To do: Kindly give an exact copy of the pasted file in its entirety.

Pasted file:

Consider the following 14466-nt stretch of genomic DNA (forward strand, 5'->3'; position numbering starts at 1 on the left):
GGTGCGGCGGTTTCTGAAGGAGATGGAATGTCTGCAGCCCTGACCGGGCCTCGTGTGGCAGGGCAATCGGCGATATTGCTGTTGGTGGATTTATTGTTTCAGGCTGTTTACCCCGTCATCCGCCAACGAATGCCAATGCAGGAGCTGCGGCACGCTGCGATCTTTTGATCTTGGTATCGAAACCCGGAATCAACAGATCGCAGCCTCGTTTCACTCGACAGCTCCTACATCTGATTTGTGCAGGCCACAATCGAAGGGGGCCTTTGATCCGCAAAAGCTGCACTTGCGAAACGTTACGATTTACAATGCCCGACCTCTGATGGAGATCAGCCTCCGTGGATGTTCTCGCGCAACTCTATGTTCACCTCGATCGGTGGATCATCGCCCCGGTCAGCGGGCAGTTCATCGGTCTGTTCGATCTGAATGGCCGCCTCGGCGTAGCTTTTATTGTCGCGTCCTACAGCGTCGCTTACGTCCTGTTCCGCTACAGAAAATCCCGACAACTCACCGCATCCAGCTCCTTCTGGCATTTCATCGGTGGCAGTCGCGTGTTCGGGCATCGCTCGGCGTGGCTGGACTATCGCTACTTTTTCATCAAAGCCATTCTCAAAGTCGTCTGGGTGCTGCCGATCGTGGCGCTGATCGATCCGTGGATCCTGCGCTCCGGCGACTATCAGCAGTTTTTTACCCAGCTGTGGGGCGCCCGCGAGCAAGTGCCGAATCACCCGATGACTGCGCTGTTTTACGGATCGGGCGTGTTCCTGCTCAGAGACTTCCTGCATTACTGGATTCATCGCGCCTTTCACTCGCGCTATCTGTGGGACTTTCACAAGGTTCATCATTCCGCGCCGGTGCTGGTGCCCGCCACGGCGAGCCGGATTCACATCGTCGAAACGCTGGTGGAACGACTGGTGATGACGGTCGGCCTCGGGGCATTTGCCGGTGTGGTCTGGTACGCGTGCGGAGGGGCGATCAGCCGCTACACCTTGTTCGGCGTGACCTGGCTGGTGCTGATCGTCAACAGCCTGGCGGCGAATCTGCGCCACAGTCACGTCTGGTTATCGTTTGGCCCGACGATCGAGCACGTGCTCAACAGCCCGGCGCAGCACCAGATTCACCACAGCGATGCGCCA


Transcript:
Consider the following 14466-nt stretch of genomic DNA (forward strand, 5'->3'; position numbering starts at 1 on the left):
GGTGCGGCGGTTTCTGAAGGAGATGGAATGTCTGCAGCCCTGACCGGGCCTCGTGTGGCAGGGCAATCGGCGATATTGCTGTTGGTGGATTTATTGTTTCAGGCTGTTTACCCCGTCATCCGCCAACGAATGCCAATGCAGGAGCTGCGGCACGCTGCGATCTTTTGATCTTGGTATCGAAACCCGGAATCAACAGATCGCAGCCTCGTTTCACTCGACAGCTCCTACATCTGATTTGTGCAGGCCACAATCGAAGGGGGCCTTTGATCCGCAAAAGCTGCACTTGCGAAACGTTACGATTTACAATGCCCGACCTCTGATGGAGATCAGCCTCCGTGGATGTTCTCGCGCAACTCTATGTTCACCTCGATCGGTGGATCATCGCCCCGGTCAGCGGGCAGTTCATCGGTCTGTTCGATCTGAATGGCCGCCTCGGCGTAGCTTTTATTGTCGCGTCCTACAGCGTCGCTTACGTCCTGTTCCGCTACAGAAAATCCCGACAACTCACCGCATCCAGCTCCTTCTGGCATTTCATCGGTGGCAGTCGCGTGTTCGGGCATCGCTCGGCGTGGCTGGACTATCGCTACTTTTTCATCAAAGCCATTCTCAAAGTCGTCTGGGTGCTGCCGATCGTGGCGCTGATCGATCCGTGGATCCTGCGCTCCGGCGACTATCAGCAGTTTTTTACCCAGCTGTGGGGCGCCCGCGAGCAAGTGCCGAATCACCCGATGACTGCGCTGTTTTACGGATCGGGCGTGTTCCTGCTCAGAGACTTCCTGCATTACTGGATTCATCGCGCCTTTCACTCGCGCTATCTGTGGGACTTTCACAAGGTTCATCATTCCGCGCCGGTGCTGGTGCCCGCCACGGCGAGCCGGATTCACATCGTCGAAACGCTGGTGGAACGACTGGTGATGACGGTCGGCCTCGGGGCATTTGCCGGTGTGGTCTGGTACGCGTGCGGAGGGGCGATCAGCCGCTACACCTTGTTCGGCGTGACCTGGCTGGTGCTGATCGTCAACAGCCTGGCGGCGAATCTGCGCCACAGTCACGTCTGGTTATCGTTTGGCCCGACGATCGAGCACGTGCTCAACAGCCCGGCGCAGCACCAGATTCACCACAGCGATGCGCCA